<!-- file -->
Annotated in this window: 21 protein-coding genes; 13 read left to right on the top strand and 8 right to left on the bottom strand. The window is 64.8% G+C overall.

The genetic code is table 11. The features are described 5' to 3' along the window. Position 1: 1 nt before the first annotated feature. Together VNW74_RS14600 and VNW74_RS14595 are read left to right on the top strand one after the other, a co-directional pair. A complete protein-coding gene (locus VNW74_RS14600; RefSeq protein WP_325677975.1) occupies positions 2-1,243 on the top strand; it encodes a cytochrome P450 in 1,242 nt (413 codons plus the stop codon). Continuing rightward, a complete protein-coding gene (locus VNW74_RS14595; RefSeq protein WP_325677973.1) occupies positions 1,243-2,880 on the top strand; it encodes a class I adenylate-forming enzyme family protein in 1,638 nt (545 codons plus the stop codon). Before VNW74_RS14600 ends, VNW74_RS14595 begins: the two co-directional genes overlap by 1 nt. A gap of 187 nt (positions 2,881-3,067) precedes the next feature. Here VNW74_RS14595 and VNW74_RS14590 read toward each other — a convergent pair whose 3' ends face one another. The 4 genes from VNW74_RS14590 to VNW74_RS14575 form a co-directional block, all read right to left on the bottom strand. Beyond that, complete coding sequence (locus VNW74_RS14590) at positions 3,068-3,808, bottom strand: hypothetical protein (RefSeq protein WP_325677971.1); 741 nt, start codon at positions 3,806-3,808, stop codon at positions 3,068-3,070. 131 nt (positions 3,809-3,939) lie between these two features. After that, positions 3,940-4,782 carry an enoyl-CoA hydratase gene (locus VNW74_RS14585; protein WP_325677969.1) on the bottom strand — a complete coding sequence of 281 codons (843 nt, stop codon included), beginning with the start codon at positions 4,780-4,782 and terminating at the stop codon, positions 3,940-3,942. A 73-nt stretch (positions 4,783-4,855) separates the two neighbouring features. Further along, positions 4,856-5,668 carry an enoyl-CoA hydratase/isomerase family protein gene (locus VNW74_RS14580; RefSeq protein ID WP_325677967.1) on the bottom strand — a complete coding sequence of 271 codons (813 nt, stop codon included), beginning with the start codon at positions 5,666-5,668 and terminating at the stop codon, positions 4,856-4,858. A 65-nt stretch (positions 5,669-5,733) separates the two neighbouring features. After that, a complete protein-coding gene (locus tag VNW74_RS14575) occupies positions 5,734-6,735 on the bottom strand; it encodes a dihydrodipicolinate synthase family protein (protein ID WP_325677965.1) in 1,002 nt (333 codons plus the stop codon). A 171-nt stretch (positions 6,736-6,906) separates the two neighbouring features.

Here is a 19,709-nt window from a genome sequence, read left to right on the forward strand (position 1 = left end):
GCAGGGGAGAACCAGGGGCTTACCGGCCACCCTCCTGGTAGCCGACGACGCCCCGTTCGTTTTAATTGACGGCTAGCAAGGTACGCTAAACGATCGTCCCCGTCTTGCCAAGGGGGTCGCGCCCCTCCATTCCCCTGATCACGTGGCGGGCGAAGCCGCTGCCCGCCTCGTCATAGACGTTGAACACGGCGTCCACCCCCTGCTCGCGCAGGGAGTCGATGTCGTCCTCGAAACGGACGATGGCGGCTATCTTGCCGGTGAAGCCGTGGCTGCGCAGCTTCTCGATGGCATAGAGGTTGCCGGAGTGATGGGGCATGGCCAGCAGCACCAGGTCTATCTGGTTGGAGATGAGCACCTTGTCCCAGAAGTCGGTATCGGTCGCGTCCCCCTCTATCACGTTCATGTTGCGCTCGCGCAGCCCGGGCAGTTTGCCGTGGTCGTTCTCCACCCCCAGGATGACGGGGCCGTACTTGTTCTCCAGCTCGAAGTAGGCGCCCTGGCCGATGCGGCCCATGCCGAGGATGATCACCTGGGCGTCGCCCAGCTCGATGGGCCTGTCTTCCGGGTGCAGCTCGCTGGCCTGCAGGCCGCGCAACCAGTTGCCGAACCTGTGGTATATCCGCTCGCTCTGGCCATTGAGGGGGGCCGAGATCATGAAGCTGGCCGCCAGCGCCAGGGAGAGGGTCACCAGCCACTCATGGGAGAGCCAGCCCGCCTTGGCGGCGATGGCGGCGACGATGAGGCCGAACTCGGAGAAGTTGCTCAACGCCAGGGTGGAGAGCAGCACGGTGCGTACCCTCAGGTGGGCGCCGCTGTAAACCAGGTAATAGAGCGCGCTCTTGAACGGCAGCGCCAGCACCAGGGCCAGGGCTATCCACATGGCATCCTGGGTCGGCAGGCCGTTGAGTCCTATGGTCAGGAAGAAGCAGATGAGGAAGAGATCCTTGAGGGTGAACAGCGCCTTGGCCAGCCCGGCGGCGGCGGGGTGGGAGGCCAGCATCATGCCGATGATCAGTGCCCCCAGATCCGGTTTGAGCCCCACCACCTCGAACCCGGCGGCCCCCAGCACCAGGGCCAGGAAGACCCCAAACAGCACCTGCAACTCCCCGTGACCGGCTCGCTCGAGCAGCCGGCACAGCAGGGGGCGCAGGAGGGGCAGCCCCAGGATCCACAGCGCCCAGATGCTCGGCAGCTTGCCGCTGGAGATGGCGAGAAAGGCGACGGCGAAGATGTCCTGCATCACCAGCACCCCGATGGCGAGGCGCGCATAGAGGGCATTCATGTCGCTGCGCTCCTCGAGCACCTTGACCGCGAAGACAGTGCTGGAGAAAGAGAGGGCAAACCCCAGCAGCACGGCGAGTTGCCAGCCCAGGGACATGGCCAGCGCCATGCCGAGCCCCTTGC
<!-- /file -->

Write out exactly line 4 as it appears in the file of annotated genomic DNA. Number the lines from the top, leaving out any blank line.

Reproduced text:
GCAGGGGAGAACCAGGGGCTTACCGGCCACCCTCCTGGTAGCCGACGACGCCCCGTTCGTTTTAATTGACGGCTAGCAAGGTACGCTAAACGATCGTCCCCGTCTTGCCAAGGGGGTCGCGCCCCTCCATTCCCCTGATCACGTGGCGGGCGAAGCCGCTGCCCGCCTCGTCATAGACGTTGAACACGGCGTCCACCCCCTGCTCGCGCAGGGAGTCGATGTCGTCCTCGAAACGGACGATGGCGGCTATCTTGCCGGTGAAGCCGTGGCTGCGCAGCTTCTCGATGGCATAGAGGTTGCCGGAGTGATGGGGCATGGCCAGCAGCACCAGGTCTATCTGGTTGGAGATGAGCACCTTGTCCCAGAAGTCGGTATCGGTCGCGTCCCCCTCTATCACGTTCATGTTGCGCTCGCGCAGCCCGGGCAGTTTGCCGTGGTCGTTCTCCACCCCCAGGATGACGGGGCCGTACTTGTTCTCCAGCTCGAAGTAGGCGCCCTGGCCGATGCGGCCCATGCCGAGGATGATCACCTGGGCGTCGCCCAGCTCGATGGGCCTGTCTTCCGGGTGCAGCTCGCTGGCCTGCAGGCCGCGCAACCAGTTGCCGAACCTGTGGTATATCCGCTCGCTCTGGCCATTGAGGGGGGCCGAGATCATGAAGCTGGCCGCCAGCGCCAGGGAGAGGGTCACCAGCCACTCATGGGAGAGCCAGCCCGCCTTGGCGGCGATGGCGGCGACGATGAGGCCGAACTCGGAGAAGTTGCTCAACGCCAGGGTGGAGAGCAGCACGGTGCGTACCCTCAGGTGGGCGCCGCTGTAAACCAGGTAATAGAGCGCGCTCTTGAACGGCAGCGCCAGCACCAGGGCCAGGGCTATCCACATGGCATCCTGGGTCGGCAGGCCGTTGAGTCCTATGGTCAGGAAGAAGCAGATGAGGAAGAGATCCTTGAGGGTGAACAGCGCCTTGGCCAGCCCGGCGGCGGCGGGGTGGGAGGCCAGCATCATGCCGATGATCAGTGCCCCCAGATCCGGTTTGAGCCCCACCACCTCGAACCCGGCGGCCCCCAGCACCAGGGCCAGGAAGACCCCAAACAGCACCTGCAACTCCCCGTGACCGGCTCGCTCGAGCAGCCGGCACAGCAGGGGGCGCAGGAGGGGCAGCCCCAGGATCCACAGCGCCCAGATGCTCGGCAGCTTGCCGCTGGAGATGGCGAGAAAGGCGACGGCGAAGATGTCCTGCATCACCAGCACCCCGATGGCGAGGCGCGCATAGAGGGCATTCATGTCGCTGCGCTCCTCGAGCACCTTGACCGCGAAGACAGTGCTGGAGAAAGAGAGGGCAAACCCCAGCAGCACGGCGAGTTGCCAGCCCAGGGACATGGCCAGCGCCATGCCGAGCCCCTTGC